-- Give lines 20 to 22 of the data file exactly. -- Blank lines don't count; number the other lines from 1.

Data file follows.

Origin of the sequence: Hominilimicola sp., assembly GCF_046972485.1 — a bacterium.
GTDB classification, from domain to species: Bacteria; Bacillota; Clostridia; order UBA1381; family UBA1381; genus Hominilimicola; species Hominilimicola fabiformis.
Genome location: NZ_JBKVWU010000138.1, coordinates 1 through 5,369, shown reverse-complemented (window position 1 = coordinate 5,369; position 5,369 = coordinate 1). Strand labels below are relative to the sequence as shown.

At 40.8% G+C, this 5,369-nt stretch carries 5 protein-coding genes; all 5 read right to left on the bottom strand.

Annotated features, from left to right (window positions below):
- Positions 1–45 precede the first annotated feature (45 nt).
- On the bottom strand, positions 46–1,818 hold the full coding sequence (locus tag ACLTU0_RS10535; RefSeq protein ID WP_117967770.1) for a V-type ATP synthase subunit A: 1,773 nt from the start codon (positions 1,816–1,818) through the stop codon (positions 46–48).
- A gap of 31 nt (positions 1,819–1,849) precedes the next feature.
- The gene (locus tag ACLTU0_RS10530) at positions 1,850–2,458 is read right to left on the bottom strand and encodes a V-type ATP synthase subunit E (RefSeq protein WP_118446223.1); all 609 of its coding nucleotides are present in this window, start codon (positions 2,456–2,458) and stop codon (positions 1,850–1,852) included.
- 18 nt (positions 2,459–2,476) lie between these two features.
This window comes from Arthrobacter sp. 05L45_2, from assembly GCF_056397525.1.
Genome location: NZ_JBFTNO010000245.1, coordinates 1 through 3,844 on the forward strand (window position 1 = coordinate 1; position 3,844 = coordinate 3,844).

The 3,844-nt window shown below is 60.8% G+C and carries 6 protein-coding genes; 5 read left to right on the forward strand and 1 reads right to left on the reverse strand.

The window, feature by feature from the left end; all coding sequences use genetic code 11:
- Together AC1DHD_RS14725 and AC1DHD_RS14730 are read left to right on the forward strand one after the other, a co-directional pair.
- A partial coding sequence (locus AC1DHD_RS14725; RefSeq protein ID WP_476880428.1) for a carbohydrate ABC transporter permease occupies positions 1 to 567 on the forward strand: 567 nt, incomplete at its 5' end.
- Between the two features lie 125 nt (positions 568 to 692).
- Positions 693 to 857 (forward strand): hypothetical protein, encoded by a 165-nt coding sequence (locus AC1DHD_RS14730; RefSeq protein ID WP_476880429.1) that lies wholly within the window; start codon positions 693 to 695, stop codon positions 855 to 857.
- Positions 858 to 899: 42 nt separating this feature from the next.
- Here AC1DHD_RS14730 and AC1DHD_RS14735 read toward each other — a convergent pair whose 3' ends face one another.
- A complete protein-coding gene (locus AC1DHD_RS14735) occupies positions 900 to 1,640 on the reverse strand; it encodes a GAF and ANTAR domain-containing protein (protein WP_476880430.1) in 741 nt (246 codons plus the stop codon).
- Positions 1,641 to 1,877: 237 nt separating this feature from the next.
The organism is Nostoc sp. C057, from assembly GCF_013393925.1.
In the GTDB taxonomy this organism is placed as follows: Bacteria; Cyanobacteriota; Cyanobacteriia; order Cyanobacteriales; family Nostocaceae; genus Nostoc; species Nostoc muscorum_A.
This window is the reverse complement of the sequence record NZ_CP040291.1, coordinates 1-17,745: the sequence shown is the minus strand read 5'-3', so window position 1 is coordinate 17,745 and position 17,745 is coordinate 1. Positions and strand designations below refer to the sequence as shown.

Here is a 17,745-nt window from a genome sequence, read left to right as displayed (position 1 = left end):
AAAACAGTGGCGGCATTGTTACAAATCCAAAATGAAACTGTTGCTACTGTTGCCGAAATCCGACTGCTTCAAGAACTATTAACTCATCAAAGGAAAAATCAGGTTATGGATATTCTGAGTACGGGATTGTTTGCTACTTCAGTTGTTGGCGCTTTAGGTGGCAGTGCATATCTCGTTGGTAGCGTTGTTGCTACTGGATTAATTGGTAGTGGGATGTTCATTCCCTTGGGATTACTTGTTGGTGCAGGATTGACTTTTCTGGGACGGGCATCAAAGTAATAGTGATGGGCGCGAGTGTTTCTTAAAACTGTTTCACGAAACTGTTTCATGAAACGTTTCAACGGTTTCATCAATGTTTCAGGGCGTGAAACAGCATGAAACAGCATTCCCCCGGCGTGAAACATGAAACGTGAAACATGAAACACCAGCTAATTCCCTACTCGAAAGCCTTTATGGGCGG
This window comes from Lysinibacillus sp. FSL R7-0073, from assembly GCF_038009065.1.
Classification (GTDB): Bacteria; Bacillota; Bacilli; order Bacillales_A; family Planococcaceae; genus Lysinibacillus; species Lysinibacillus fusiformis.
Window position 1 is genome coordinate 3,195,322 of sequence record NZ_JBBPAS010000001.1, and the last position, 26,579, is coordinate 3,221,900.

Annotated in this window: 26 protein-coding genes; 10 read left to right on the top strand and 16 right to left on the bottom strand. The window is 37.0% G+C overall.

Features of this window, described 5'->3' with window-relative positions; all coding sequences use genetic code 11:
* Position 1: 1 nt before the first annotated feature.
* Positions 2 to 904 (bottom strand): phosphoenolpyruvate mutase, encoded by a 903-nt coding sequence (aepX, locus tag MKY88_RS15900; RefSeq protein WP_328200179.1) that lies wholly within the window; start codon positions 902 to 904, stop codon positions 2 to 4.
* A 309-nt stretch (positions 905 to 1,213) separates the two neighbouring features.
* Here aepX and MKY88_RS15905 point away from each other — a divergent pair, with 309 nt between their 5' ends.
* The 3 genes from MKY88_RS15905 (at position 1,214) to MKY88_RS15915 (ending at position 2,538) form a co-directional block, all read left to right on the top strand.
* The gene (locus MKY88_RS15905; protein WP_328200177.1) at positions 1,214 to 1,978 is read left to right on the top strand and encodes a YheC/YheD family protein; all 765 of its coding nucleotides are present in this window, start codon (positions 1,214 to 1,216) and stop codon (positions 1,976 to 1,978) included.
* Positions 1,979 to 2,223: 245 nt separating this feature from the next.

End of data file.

- Here AC1DHD_RS14730 and AC1DHD_RS14735 read toward each other — a convergent pair whose 3' ends face one another.
- A complete protein-coding gene (locus AC1DHD_RS14735) occupies positions 900 to 1,640 on the reverse strand; it encodes a GAF and ANTAR domain-containing protein (protein WP_476880430.1) in 741 nt (246 codons plus the stop codon).
- Positions 1,641 to 1,877: 237 nt separating this feature from the next.